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Who Gives Input Into Your Worship/Song Selection

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  • Who Gives Input Into Your Worship/Song Selection

    Hey Gang,

    Question for ya. I'd like to know who has a "voice" or "input" in the music that you choose for your corporate worship services. That doesn't mean that they have input every single week - but overall, how many voices contribute to your musical selections and strategy.

    Do you just choose the songs on your own?
    Does your pastor choose songs, or lead you in that?
    Do you have a team, committee, or evaluation process?

    We've tried a few different ways here - I'm primarily responsible, but we have some voices that contribute, and are looking to perhaps include more voices. (which has pros and cons, that I struggle with!)

    I look forward to the discussion.

    For the Kingdom,
    Fred McKinnon, Pianist/Composer/Worship Leader
    blog: www.fredmckinnon.com

    Please check out my piano/instrumental music at:

  • #2
    Hey Fred,

    I do all of the planning - even when I will be gone. My pastor does give some input, but pretty much lets me go with it. I do get themes or passages sometime, but not all the time. That said, I am amazed at how the Holy Spirit lead me in song selection - there are times when my pastor and I have not talked about sermon subject or passage and you'd think we planned the whole service out strategically. GOD IS SOVREIGN!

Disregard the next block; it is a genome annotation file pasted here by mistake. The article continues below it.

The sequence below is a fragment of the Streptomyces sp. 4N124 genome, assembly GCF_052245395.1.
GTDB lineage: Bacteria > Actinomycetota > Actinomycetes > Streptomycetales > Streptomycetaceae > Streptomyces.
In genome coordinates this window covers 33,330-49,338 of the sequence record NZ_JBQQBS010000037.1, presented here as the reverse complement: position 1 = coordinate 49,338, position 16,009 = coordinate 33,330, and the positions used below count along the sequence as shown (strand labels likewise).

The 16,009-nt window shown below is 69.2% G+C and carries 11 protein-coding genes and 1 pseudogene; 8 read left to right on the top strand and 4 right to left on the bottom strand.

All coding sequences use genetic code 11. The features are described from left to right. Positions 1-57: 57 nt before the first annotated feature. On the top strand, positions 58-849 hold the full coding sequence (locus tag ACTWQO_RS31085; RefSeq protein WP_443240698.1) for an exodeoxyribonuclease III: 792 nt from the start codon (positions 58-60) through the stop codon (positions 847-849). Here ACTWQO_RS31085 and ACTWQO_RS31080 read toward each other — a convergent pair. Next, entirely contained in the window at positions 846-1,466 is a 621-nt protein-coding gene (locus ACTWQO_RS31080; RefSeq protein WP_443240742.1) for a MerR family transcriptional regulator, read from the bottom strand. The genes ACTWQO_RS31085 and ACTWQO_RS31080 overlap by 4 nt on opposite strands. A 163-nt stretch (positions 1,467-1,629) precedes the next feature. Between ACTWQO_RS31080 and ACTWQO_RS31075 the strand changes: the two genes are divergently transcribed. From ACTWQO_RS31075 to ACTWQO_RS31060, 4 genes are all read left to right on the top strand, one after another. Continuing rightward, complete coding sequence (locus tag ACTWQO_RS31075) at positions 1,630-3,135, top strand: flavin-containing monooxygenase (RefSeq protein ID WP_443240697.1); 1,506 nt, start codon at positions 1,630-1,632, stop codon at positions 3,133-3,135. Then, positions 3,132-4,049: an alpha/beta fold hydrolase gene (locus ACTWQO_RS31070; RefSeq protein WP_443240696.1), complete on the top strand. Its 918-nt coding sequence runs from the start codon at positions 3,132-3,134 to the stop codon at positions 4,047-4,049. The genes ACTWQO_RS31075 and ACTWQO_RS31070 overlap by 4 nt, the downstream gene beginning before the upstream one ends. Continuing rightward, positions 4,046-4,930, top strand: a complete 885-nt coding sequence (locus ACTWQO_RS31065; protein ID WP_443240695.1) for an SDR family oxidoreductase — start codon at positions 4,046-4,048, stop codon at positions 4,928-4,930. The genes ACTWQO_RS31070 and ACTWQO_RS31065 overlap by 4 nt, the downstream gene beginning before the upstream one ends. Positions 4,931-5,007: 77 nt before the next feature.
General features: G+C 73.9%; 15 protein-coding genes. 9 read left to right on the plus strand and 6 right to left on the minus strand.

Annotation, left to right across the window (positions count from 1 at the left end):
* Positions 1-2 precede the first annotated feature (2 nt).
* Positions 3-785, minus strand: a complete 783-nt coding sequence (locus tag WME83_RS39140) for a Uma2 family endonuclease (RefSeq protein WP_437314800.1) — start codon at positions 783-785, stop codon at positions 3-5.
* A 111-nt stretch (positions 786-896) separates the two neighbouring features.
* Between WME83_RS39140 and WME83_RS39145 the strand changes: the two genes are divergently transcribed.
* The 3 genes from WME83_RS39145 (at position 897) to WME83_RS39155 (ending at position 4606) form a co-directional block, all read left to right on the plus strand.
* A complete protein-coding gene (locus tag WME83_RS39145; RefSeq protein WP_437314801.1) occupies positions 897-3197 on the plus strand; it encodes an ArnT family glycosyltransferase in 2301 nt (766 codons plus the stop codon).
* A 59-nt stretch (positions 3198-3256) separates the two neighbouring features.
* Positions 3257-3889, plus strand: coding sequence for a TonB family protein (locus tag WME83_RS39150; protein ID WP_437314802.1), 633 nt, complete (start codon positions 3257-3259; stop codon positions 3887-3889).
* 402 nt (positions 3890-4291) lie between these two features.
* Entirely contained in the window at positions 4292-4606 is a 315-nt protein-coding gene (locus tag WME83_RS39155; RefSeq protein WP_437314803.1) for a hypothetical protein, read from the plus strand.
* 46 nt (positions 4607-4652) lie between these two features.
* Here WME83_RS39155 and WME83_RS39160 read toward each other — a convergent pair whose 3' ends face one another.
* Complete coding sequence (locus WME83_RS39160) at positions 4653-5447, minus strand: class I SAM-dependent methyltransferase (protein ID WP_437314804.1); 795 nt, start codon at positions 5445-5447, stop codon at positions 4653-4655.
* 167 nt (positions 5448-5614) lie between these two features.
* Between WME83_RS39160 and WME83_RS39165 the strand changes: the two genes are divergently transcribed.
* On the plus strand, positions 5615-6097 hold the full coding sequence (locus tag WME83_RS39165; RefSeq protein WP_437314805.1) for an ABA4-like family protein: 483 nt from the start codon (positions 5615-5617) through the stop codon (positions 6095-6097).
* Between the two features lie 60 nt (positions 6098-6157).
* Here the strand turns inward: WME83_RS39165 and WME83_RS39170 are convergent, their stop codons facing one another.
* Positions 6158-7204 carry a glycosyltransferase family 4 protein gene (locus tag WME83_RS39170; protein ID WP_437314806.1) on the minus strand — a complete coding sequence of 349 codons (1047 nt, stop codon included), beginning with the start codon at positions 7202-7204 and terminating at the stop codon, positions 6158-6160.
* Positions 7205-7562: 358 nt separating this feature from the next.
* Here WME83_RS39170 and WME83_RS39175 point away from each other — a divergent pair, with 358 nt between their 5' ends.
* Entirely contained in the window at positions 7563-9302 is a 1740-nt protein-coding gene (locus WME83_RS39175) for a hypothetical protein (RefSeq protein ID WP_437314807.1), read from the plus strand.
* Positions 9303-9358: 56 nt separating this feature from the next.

I've thought about partnering or collabotating, but time is really the challenge, as I am not on staff at church and we generally don't plan too far in advance.


    • #3
      I assume you're talking about "the list" itself, and not the weekly setlist.

      For us, it's a team effort. We keep a "current" list of 50 songs. It gets revised every six months. Some come off, some go on. We do that by team vote. Everyone submits five songs they want taken off, and five they want added, and we cull the list based on that.

      Anyone on the team is free to suggest a song to be added. We ask they come with lyrics, charts and a recording to play for the team. We will work on a new song for several weeks, and if we like it, it goes "on deck" for the list.

      We also last year surveyed the entire congregation for songs/artists they would like us to do, styles they prefer, etc. That went into some of last years list. (For example, now there needs to be 5 hymns on the list)


      • #4
        Actually, the master list, yes ... but also the weekly setlists. (the week-to-week selections is primarily what I was getting at).

        Who makes up your "team" that votes? Is it the core praise team? Anyone outside of the team?

        I assume that the "survey" you do in the congregation is how you get their feedback. Care to share a sample of what that survey would look like, and how often you take it, and how you practically do it? (ie. pass it out, collect it in the offering, etc)